EAD Enhances Efforts to Protect Ecosystems and Habitats
The Environment Agency – Abu Dhabi (EAD) has successfully completed its assessment of Abu Dhabi’s terrestrial and marine ecosystems. The Abu Dhabi Red List of Ecosystems, part of EAD’s Abu Dhabi Assessment Project, is the first such assessment of ecosystems in the region.
Her Excellency Dr Shaikha Salem Al Dhaheri, Secretary General at EAD, said: “Besides being the first in the region, the Abu Dhabi Red List of Ecosystems is an excellent example of collaboration with global partners in developing and promoting the International Union for Conservation of Nature’s (IUCN) programme and its knowledge products.
“The Abu Dhabi Red List of Ecosystems will support our efforts to effectively protect threatened habitats and ecosystem in the emirate by including priority threatened ecosystems within our plans to expand our protected areas network.
"This will further strengthen our efforts to mitigate and adapt to climate change impacts, especially as the UAE prepares to host COP28 later this year.
“The list will be vital for development of the emirate of Abu Dhabi as it will help with urban planning, land use and infrastructure projects whereby we will be helping encourage the growth of Abu Dhabi without compromising on the conservation of the environment and the preservation of our ecosystems.
“The Abu Dhabi Red List of Ecosystems will be published as an IUCN document and will be disseminated across the globe, highlighting Abu Dhabi’s efforts to apply internationally-benchmarked processes at a local level to protect our biodiversity.”
IUCN is the world’s oldest and largest global environmental organisation, with members and volunteers spanning 185 countries. Its six commissions focus on driving change through education and communications, as well as learning and knowledge development around the status and threats to species.
EAD is one of the strategic partners of the IUCN, and joined in 2013 as an official member. In 2020, the UAE Ministry of Climate Change and Environment also joined the IUCN.
Terrestrial and marine ecosystems were assessed; 12 were assigned ‘Threatened’ status; two were assessed as ‘Critically Endangered’; five ‘Endangered’; and five were assessed as ‘Vulnerable’. Based on the assessment, there is no collapsed ecosystem within the emirate.
Commenting on the Abu Dhabi Red List of Ecosystems, Ahmed Al Hashmi, Executive Director Terrestrial and Marine Biodiversity Sector at EAD, said: “Abu Dhabi’s diverse species and ecosystems are exposed to several threats, including development, pollution and climate change.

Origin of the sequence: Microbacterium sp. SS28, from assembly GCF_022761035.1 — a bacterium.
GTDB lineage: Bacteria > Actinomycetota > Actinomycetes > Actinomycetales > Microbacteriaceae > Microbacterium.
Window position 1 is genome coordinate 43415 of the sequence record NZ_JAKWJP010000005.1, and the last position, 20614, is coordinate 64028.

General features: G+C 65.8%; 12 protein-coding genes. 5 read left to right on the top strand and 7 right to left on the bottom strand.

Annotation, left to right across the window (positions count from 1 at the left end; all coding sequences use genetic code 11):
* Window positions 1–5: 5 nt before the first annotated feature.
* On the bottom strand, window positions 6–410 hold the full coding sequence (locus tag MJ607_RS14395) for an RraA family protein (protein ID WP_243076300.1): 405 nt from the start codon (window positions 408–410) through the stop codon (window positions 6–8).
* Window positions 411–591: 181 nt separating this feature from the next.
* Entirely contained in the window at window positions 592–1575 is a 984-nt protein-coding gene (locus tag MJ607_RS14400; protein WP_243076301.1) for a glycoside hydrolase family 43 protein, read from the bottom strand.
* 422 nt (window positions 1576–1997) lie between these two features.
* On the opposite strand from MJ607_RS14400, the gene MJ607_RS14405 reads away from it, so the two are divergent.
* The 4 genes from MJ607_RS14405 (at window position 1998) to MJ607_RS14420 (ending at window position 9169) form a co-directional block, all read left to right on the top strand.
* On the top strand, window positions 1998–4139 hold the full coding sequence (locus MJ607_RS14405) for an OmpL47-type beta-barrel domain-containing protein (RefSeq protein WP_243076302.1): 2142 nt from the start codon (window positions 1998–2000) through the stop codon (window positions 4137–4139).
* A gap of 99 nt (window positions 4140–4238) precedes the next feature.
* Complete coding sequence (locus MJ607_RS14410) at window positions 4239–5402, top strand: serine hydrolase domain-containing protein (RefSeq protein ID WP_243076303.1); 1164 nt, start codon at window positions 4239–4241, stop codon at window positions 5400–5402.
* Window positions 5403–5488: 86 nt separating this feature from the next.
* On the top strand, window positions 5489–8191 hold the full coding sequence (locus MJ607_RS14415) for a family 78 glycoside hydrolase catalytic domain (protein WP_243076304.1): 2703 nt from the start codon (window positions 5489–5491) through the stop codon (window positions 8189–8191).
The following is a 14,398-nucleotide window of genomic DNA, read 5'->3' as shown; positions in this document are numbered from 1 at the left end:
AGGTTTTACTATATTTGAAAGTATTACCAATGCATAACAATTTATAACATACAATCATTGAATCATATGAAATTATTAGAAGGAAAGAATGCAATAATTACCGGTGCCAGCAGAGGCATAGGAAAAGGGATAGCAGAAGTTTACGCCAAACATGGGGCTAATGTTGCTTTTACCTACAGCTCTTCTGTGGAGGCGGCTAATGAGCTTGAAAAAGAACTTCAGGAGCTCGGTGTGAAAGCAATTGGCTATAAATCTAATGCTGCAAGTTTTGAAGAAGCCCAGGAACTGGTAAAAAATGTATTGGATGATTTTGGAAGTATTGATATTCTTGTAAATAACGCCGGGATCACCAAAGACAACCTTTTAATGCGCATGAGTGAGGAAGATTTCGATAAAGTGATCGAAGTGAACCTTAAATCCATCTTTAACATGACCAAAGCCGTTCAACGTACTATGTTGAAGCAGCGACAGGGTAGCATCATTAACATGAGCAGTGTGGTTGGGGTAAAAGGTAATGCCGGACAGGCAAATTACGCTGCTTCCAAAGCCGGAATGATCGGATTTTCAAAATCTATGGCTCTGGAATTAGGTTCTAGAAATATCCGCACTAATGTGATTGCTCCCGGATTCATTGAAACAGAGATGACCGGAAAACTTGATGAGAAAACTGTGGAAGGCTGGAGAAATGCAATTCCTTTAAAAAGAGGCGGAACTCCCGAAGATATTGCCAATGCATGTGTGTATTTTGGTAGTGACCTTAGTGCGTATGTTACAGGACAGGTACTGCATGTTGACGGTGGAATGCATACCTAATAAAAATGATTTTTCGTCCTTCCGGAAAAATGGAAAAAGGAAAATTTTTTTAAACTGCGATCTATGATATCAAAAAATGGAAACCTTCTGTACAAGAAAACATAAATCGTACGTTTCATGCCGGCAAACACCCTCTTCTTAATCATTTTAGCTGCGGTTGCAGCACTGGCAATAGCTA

"The Abu Dhabi Red List of Ecosystems will shape understanding around the risks facing each ecosystem, enabling the agency to effectively establish a representative network of protected areas.
"The list is not only the first in the region, but is also the first of its kind to include desert ecosystems and apply the assessment criteria to human-made ecosystems.
“The Abu Dhabi Red List of Ecosystems has been a major learning experience for the EAD team, especially working with the experts from IUCN and Provita in developing conceptual models for ecosystem functioning and identification of threats.
"The Abu Dhabi Red List of Ecosystems also helped identify data gaps in our understanding and further highlighted the need for long-term time-series data on processes and interactions.
“The Abu Dhabi Red List of Ecosystems, along with the Abu Dhabi Red List of Species, provides a good understanding of the status of our species and ecosystems and the need for conservation interventions.
“During the evaluation process, the emirate’s ecosystems were classified in accordance with the IUCN’s standards, classifying the degree of threat in order to protect and preserve them, and develop plans to ensure their sustainability.”
Mountains and wadis, coastal plains, mangroves forest, saltmarshes, and coral reef ecosystems are some of the most threatened ecosystems as per the assessment carried out in Abu Dhabi. Many of these ecosystems are already covered under the network of protected areas managed by EAD.
EAD manages a network of 20 protected areas in Abu Dhabi, which preserve the emirate’s biodiversity, particularly threatened species and ecosystems.
The establishment of these areas is linked to extensive monitoring of species and habitats, as well as projects to restore and rehabilitate plant and animal species.
EAD has successfully rehabilitated critical plant species – such as Al Sarh, Ghaf and Samar trees – in their natural habitats to ensure they remain part of Abu Dhabi’s landscape and cultural heritage.
EAD’s efforts have also proven impactful, with additional recoveries of several threatened species – including Arabian Oryx, dugongs, and turtles.
Abu Dhabi’s efforts to restore mangroves and coral reefs and protect marine biodiversity have also received international recognition, listed among the Top 10 pioneering restoration efforts globally under the UN Decade on Restoration initiative.